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House, Senate Leadership Seek End to Bad Analogies

Alaska House and Senate leadership unexpectedly took steps to reduce a year’s-long escalation in the use of bad analogies in committee hearings and floor sessions. Analogies have long been a staple in political dialogue, but beginning in the late ‘90s Alaska legislators have increasingly driven what was once a fine art form to its knees.

The issue came to a head Tuesday in Senate State Affairs when Sen. Bill Stoltze tried to size up Alaska’s oil dependence by saying, “Hank and Tommie Aaron combined for 755 homeruns, and Hank hit most of those. Oil is the Hank Aaron in our state, obviously, is everyone else Tommy?” The analogy was directed at a testifier who sported a foreign accent never before heard in Alaska, and it was completely lost. Making matters worse, Hank actually hit 755 career home runs and Tommie added 13 for the sibling pair, so poor Malan Rietveld will forever be confused about American baseball.

Minutes later House Speaker Mike Chenault and Senate President Kevin Meyer announced a moratorium on unapproved analogies. “Until further notice all analogies will have to be vetted through our Legislative Research department and approved as both accurate and appropriate to the subject matter,” Meyer said.

Chenault, who normally speaks in a sort of woodsy-wisdom Americana broke character and said, “I don’t want to see this used as an excuse for people to step up their metaphor and simile game, either. And unless your name is Jesus H. Christ, you can check your parables at the door. Nobody knows what the heck we’re talkin’ about anymore, and it’s got to stop.”

People first began to notice a problem during the AGIA debate in House Resources in 2007. Rep. Mark Neuman of Big Lake attempted to simplify the complicated bill for Alaskans listening at home. “Let’s say we own a farm and we have a bunch of hay we want to bring to market,” Neuman began. He then discussed the various ways the hay might be marketed. A few moments later Rep. Mike Doogan from The Republic of Spenard said, “I have an idea. Let’s pretend we have a bunch of gas ... ”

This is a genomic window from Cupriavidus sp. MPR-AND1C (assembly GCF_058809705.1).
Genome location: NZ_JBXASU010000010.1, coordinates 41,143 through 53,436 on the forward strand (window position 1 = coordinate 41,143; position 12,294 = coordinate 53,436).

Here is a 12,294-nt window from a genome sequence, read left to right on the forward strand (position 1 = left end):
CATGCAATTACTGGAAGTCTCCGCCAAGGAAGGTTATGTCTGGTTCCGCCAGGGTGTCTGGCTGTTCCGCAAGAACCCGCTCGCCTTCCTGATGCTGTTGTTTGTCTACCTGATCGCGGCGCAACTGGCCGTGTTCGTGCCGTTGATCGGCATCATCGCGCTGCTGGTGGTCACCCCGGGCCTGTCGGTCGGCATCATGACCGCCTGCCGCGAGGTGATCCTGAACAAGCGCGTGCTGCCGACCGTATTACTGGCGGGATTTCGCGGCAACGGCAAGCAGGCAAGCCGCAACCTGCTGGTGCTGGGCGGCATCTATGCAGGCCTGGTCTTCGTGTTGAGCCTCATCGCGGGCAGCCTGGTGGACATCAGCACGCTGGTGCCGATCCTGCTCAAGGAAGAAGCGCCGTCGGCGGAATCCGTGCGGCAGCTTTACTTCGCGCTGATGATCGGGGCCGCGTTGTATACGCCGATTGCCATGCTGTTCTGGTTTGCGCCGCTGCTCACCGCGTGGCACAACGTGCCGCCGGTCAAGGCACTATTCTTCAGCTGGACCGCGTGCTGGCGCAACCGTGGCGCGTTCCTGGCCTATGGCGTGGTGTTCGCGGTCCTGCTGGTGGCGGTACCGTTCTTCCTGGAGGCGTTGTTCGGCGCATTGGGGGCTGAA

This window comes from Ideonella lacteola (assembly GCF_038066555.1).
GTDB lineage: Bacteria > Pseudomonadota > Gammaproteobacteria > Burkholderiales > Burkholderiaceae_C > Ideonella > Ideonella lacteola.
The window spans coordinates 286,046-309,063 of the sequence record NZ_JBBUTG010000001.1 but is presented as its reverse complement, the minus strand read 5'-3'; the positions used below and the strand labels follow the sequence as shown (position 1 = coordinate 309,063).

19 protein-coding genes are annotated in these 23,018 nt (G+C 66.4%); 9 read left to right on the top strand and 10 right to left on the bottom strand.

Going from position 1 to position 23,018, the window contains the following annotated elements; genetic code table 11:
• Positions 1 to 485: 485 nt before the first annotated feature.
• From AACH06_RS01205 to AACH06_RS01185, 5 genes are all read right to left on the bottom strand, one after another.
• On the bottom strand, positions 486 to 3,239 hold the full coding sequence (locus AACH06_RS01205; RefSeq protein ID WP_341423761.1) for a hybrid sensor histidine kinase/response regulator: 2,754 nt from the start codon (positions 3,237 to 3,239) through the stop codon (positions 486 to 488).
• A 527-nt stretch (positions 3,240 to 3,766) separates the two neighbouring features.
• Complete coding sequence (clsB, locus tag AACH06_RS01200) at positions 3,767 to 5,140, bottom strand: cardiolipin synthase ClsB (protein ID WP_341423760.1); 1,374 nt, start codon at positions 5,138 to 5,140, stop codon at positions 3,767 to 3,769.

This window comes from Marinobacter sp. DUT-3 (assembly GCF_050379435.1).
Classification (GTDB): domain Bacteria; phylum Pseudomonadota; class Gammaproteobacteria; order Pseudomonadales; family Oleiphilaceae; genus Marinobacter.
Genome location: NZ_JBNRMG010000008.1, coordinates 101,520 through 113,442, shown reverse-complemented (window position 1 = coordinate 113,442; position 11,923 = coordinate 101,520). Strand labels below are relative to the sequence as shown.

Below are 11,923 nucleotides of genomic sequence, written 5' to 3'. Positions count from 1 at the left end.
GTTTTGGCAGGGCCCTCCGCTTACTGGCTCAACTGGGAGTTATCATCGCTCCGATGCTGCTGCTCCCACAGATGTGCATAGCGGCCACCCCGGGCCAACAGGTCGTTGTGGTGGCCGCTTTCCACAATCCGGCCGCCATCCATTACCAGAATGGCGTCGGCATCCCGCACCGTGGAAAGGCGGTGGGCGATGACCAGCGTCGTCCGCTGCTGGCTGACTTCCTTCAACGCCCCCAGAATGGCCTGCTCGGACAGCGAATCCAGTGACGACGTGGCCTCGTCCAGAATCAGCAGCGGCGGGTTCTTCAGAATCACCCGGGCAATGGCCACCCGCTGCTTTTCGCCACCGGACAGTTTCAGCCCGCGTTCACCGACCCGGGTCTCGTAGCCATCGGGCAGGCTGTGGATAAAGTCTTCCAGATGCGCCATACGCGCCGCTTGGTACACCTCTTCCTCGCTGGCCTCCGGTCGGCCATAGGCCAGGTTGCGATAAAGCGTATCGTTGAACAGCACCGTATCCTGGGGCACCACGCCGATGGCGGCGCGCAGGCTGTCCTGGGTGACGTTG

While the moratorium is a noble effort to clarify legislative debates, some fear it could end conversation in the Capitol altogether. “It makes sense,” said Juneau Rep. Sam Kito III, “but I suspect many of the longtime legislators may not be able to complete a thought without a bad analogy or awkward metaphor.” It’s kind of like telling a bloodhound not to howl at sirens ...


House and Senate Democrats Narrowly Escape Caucus Positions

A joint meeting between House and Senate Democrats almost ended in disaster Tuesday when the group nearly adjourned with a consensus position on a bill that would establish December 23 as “Some Other Religions Can Be Cool, Too Day.” According to minutes leaked by an unnamed Democratic staffer the Democrats’ long-standing record of disagreement was narrowly preserved by Sitka Rep. Jonathan Kreiss Tomkins.

Tomkins had been busy texting and designing a pinochle app throughout the grueling six-hour meeting but looked up just as Rep. David Guttenberg said, “Boy, I can’t believe it only took us six hours to reach agreement on this. Sorry about the black eye, Les.”

“Wait, what?” Kreiss Tomkins said. “We did what? We’re actually prepared to stand in public and commit to something? Are we sure about this?”

Sen. Johnny Ellis did not look up from his button-making machine to say, “JKT’s right. It’s too risky. Our myriad and powerful enemies will accuse us of supporting terrorism and we’ll be destroyed in the election.”

The meeting quickly spiraled into several separate disagreements that lasted an additional three hours ... and the caucuses were saved.